The Bonus Army consisted of a group of around 43,000 people, among which 17,000 WW1 veterans with their families who gathered during the spring and summer of 1932 in Washington D.C. They called themselves the “Bonus Expeditionary Force,” set up camps around the city and waited for Congress to decide on whether or not they were going to pay out their promised war bonuses immediately.
The Issue With The Bonuses
In 1924, Congress members were very grateful to their World War 1 veterans and voted to pay them a bonus tied to the amount of days they served the country. The catch was that the bonuses would only be paid in 1945, an arrangement which the soldiers were happy with… until the Great Depression struck. Destitute, out of work and with families to feed, the veterans, lead by Walter W. Waters, marched the city to try and force Congress to help them out financially.
Although the bill to pay out the bonuses immediately was passed by the House, the Senate voted against it. The marchers were devastated and as many of them had nowhere to go, they remained in their makeshift camps despite the fact that Congress had adjourned for summer. Attorney General Mitchell finally ordered that the veterans had to be evacuated, and after some failed attempts by the police, General Douglas MacArthur and his cavalry and tanks stormed the camps. The veterans were driven out and their tents and belongings set on fire.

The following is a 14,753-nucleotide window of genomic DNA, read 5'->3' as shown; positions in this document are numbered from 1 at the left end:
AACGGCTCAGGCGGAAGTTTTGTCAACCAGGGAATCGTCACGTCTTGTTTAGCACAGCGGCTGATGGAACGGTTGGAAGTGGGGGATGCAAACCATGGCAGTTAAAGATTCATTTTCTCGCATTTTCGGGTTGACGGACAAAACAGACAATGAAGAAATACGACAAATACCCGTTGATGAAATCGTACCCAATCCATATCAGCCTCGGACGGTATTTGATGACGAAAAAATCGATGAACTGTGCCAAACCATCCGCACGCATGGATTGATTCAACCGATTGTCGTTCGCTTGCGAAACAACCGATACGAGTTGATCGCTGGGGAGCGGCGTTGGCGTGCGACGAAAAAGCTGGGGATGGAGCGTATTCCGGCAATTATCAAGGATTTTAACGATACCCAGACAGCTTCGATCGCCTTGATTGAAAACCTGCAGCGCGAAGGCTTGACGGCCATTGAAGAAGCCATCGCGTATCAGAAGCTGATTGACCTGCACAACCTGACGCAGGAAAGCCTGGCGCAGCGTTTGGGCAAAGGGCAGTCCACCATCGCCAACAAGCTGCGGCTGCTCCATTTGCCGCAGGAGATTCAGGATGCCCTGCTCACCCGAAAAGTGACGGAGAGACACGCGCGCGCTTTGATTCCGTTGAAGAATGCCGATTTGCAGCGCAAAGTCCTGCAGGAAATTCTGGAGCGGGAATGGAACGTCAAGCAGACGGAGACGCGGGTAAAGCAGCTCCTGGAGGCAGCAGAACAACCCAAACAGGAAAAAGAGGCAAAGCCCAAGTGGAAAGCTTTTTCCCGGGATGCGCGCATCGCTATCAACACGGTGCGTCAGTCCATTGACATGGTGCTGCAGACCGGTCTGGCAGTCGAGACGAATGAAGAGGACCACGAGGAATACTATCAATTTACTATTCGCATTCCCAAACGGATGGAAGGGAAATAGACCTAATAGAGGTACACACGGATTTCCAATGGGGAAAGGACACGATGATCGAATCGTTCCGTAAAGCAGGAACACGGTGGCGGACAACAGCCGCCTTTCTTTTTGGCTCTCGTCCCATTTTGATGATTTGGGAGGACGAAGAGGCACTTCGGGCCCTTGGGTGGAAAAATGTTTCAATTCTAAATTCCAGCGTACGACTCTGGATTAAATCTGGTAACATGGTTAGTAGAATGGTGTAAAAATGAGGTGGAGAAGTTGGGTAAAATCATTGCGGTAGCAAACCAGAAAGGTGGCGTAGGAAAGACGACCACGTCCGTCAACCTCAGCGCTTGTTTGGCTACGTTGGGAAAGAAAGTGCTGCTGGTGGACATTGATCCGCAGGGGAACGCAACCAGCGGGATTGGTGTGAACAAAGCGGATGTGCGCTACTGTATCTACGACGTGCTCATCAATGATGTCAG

Although the march of the Bonus army was not very successful, the veterans were paid out earlier than what was initially agreed upon. Congress passed the Adjusted Compensation Payment Act in 1936, paying over $2 billion to veterans of WW1.
This article is part of our extensive collection of articles on the Great War. Click here to see our comprehensive article on World War 1.